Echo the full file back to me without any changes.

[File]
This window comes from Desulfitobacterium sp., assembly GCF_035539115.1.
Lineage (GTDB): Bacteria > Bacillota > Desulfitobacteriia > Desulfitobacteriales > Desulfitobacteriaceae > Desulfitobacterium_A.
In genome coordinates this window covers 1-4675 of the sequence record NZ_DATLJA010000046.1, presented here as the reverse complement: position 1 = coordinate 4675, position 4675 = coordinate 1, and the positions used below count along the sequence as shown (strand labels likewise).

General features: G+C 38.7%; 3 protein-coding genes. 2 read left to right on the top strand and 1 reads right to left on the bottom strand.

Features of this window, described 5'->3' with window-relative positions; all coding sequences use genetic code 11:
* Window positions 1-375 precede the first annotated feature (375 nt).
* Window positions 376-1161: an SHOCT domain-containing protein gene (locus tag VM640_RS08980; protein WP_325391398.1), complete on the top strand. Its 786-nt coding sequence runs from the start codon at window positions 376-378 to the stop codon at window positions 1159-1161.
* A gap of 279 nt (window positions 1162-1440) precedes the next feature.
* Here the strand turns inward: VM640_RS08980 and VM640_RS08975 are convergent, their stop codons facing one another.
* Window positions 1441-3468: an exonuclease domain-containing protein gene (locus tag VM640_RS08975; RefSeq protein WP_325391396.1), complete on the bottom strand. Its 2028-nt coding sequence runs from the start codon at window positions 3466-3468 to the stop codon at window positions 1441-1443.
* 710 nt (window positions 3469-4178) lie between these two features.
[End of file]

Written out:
This window comes from Desulfitobacterium sp., assembly GCF_035539115.1.
Lineage (GTDB): Bacteria > Bacillota > Desulfitobacteriia > Desulfitobacteriales > Desulfitobacteriaceae > Desulfitobacterium_A.
In genome coordinates this window covers 1-4675 of the sequence record NZ_DATLJA010000046.1, presented here as the reverse complement: position 1 = coordinate 4675, position 4675 = coordinate 1, and the positions used below count along the sequence as shown (strand labels likewise).

General features: G+C 38.7%; 3 protein-coding genes. 2 read left to right on the top strand and 1 reads right to left on the bottom strand.

Features of this window, described 5'->3' with window-relative positions; all coding sequences use genetic code 11:
* Window positions 1-375 precede the first annotated feature (375 nt).
* Window positions 376-1161: an SHOCT domain-containing protein gene (locus tag VM640_RS08980; protein WP_325391398.1), complete on the top strand. Its 786-nt coding sequence runs from the start codon at window positions 376-378 to the stop codon at window positions 1159-1161.
* A gap of 279 nt (window positions 1162-1440) precedes the next feature.
* Here the strand turns inward: VM640_RS08980 and VM640_RS08975 are convergent, their stop codons facing one another.
* Window positions 1441-3468: an exonuclease domain-containing protein gene (locus tag VM640_RS08975; RefSeq protein WP_325391396.1), complete on the bottom strand. Its 2028-nt coding sequence runs from the start codon at window positions 3466-3468 to the stop codon at window positions 1441-1443.
* 710 nt (window positions 3469-4178) lie between these two features.